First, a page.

North Korean envoys are in South Korea's capital to resume reconciliation talks after a six-month break. Many issues are on the agenda in the four-days of ministerial talks, including South Korea's bid to get the two sides to condemn terrorism. That may happen, but it is a controversial issue in South Korea's factious politics.
At the airport, head of the North Korean delegation Kim Ryong-song said the recent terror attacks on New York and Washington were a great "tragedy" for the United States and a "shock" to the whole world.
His comments might signal the North's willingness to join South Korea in denouncing terrorism in a joint statement at the end of these talks.
But South Korea's politically powerful parliamentary opposition says North Korea has no business condemning terrorism until Pyongyang apologizes for its own acts, including the alleged bombing of an airliner and the deaths of senior South Korean officials.
The critical view was echoed on the editorial page of a major national newspaper and is an indication of the difficult political situation faced by the South Korean government of President Kim Dae-jung.
The southern delegation has a new leader because the previous minister in charge of relations with the North resigned, following opposition criticism that the policy of engagement with North Korea was costing too much and producing too little.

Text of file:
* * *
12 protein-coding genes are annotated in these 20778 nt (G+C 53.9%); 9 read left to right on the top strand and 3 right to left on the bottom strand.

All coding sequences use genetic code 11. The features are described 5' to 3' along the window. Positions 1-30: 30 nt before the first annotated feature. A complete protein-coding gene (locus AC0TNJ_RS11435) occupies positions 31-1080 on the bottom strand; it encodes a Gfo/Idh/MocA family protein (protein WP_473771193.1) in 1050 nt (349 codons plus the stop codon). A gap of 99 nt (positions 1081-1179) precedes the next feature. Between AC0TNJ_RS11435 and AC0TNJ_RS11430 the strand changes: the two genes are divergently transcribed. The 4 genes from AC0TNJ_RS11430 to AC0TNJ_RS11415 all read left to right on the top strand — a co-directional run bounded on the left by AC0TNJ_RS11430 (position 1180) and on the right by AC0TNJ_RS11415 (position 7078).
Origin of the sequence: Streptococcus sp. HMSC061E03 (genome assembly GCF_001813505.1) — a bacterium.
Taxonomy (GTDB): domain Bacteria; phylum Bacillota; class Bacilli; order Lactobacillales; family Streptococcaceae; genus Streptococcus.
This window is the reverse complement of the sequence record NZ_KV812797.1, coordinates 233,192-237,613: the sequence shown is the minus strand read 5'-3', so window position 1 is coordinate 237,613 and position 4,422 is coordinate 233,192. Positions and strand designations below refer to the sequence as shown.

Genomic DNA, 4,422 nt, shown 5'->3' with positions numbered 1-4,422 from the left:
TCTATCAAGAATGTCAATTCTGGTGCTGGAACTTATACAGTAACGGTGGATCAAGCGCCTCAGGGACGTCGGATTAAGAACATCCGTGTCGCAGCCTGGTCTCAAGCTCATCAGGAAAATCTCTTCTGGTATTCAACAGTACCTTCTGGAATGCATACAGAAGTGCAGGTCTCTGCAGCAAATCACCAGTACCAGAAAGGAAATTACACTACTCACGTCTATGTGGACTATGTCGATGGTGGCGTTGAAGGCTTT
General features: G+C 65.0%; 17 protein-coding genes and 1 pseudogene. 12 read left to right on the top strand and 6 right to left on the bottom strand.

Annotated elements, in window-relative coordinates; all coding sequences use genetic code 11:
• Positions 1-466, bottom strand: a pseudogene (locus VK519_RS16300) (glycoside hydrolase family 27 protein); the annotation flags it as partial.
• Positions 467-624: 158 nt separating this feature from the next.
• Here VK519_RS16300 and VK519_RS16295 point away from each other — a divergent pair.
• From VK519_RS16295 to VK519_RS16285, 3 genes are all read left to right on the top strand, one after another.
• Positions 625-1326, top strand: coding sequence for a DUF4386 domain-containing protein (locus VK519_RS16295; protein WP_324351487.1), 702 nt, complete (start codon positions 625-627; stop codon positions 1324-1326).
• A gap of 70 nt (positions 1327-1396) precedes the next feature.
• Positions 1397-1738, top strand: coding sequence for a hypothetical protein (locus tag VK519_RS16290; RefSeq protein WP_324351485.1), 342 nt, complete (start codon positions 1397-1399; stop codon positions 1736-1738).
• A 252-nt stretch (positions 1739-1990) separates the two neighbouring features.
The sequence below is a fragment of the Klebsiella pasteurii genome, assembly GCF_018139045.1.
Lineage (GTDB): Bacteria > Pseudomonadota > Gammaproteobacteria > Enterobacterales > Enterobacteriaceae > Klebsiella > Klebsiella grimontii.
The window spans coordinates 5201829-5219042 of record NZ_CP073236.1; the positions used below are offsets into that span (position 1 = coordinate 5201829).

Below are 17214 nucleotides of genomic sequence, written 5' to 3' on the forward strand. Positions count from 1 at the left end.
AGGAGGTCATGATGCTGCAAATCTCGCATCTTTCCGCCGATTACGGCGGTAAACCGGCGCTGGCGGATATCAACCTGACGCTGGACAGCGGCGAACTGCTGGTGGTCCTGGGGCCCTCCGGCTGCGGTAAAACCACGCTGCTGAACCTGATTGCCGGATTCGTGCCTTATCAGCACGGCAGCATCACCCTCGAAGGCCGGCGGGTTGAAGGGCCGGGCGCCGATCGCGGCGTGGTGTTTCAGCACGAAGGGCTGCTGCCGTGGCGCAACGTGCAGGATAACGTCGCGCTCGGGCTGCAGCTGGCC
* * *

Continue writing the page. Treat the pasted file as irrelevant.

The talks formally begin Sunday in Seoul. They are also expected to cover unfulfilled North Korean promises to rebuild a rail line between the two sides, as well as efforts to stage reunions for families split for decades by the Korean War.
The North broke off contacts six-months ago in anger over what Pyongyang said was a tougher policy toward North Korea by the new Bush Administration.
Officials in Seoul hope the two sides revive agreements reached at a summit last year between South Korean President Kim Dae-jung and North Korean leader Kim Jong-il that raised hopes for rapprochement on the divided peninsula
Korea was split into a communist north and western-oriented south after World War Two, and fought a bloody war in the early 1950's. Since that war ended without a peace treaty, the two sides are still technically at war. The border between North and South Korea is one of the most heavily fortified places on earth.